Moving to M1 Finance, we don’t get a demo mode, and the reason once again is the trading window that M1 requires. A stock or fund can be added to a watchlist; although strangely, we couldn’t find the watchlist on the app. When we went back to the website, we found the watchlist with the stocks we added on the mobile platform. We were not able to add securities to Pies on the app; so apparently the platform is a view-only system.

M1 vs Webull

Webull takes its first category.

Desktop Software

The website and mobile app, however limited they are, supply the only two trading avenues for M1 Finance clients. The company doesn’t have a desktop platform, and given the type of investing it offers, it probably never will.

M1 vs Webull

Over at Webull, we found desktop software modeled on the broker’s mobile app. A lot of the same functions available on the mobile app are on the desktop program. For example, there is a practice trading mode, and the order ticket is the same. Charting has fewer technical indicators for some odd reason (usually a mobile app has fewer); but the advantage of using the desktop system is that a chart can be displayed full screen. Missing on the platform are Level II quotes, video news, and direct-access routing.

Webull Platform

Webull defeats its rival in this category.

DRIP Policies

Webull offers no dividend reinvesting of any type. M1 Finance does not offer a traditional DRIP service; although it does offer its own dividend reinvestment program. Any cash balance above $10 is automatically reinvested in an account’s Pies. This system can be turned off.

M1 is clearly the better alternative here.

Investment Research

Webull offers a great deal of research capability on both its mobile app and its desktop software. Combined, we found a lot of data on stock profiles. Information such as stock splits, ex-dividend date, press releases, short interest, institutional holdings, and analyst ratings can quickly be located. The broker doesn’t provide stock reports, one shortcoming here. An effective stock screener appears on the desktop platform.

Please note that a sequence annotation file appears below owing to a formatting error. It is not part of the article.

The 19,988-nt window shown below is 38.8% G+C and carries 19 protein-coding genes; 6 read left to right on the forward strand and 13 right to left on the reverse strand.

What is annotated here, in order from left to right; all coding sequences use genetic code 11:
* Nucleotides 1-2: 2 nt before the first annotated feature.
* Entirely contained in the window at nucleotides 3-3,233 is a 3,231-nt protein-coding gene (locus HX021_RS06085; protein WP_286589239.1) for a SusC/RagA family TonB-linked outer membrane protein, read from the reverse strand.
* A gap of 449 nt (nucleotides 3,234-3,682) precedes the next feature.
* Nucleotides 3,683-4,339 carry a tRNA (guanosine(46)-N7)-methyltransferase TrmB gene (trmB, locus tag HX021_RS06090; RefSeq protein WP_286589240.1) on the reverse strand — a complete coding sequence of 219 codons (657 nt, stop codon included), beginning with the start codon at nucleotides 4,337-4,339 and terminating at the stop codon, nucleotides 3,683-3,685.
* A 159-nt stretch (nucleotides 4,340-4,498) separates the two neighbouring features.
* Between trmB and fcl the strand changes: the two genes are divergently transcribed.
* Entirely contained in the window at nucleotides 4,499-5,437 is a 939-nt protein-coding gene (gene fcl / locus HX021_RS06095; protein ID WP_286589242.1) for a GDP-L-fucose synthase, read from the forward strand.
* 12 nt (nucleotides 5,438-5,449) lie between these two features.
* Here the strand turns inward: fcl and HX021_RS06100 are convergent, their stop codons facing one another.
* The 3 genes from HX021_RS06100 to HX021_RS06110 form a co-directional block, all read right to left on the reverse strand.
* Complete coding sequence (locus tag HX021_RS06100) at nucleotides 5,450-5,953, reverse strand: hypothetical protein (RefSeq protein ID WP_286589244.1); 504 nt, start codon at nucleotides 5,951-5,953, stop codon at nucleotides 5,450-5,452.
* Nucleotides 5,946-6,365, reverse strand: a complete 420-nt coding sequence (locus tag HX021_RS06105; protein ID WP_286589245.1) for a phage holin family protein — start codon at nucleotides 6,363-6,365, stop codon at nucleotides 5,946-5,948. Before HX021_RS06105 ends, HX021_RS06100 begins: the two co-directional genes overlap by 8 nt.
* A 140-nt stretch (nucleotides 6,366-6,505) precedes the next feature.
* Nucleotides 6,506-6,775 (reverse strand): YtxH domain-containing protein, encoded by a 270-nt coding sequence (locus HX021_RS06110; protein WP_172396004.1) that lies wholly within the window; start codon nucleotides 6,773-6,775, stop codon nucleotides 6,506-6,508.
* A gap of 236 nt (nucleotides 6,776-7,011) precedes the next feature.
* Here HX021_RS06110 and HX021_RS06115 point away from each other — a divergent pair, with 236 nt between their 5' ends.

M1 Finance clients have much briefer information on stocks. A profile shows market cap, P/E ratio, and dividend yield. That’s about it, besides news articles. A limited stock screener appears on the broker’s website. Webull’s provides more search criteria.

Webull is the better pick in this category.


M1 Finance: Get $30 for $1,000 deposit or up to $3,500 when you transfer account with $10K+.

WeBull: Grab your last chance to get 2 free stocks up to $1850 + acat refund.


For stock and ETF investors we suggest Webull because of much better trading tools.

For beginners, either broker is a good match.

For cash management, we recommend M1 Finance over Webull. The former offers a debit card and 1.5% interest on cash balances (for a monthly fee); while Webull offers nothing.

For cryptocurrencies and global investments, we suggest Webull. Although the broker doesn’t currently offer trading in these products, its mobile app does provide information on them, which may be a sign of things to come.

For retirement saving, we propose M1 Finance over its rival. M1 offers no-fee IRA’s (plus target-date Pies), while Webull doesn’t offer much for retirement savers.

M1 Finance vs WeBull Summary

The two brokerage firms in our survey appear to be evenly matched overall. They do differ in important areas; so use this article to help you pick the appropriate broker for your investing needs.

Since both brokers charge nothing to open, maintain, and close an account (non-IRA) it makes sense to open an account at both firms and see which one you like better.

Open M1 Finance Account

Open M1 Finance Account

Open Webull Account

Open WeBull Account